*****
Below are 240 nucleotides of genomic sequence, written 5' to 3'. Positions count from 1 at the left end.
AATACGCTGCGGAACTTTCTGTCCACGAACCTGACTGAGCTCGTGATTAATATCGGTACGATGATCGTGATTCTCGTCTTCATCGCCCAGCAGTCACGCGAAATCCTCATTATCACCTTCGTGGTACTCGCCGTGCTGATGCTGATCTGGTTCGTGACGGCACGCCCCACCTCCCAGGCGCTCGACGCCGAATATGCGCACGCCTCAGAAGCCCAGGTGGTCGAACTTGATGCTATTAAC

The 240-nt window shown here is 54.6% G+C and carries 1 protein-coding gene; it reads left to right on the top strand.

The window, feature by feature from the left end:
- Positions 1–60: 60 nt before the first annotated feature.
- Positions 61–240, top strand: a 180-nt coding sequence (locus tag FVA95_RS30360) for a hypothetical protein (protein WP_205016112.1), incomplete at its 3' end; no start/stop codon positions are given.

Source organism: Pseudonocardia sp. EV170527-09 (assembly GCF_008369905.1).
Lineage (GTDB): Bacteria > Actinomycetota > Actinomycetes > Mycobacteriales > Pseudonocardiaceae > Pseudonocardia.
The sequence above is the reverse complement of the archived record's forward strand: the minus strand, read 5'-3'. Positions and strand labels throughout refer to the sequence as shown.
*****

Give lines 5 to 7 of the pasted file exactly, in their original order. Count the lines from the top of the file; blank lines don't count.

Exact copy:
- Positions 1–60: 60 nt before the first annotated feature.
- Positions 61–240, top strand: a 180-nt coding sequence (locus tag FVA95_RS30360) for a hypothetical protein (protein WP_205016112.1), incomplete at its 3' end; no start/stop codon positions are given.

Source organism: Pseudonocardia sp. EV170527-09 (assembly GCF_008369905.1).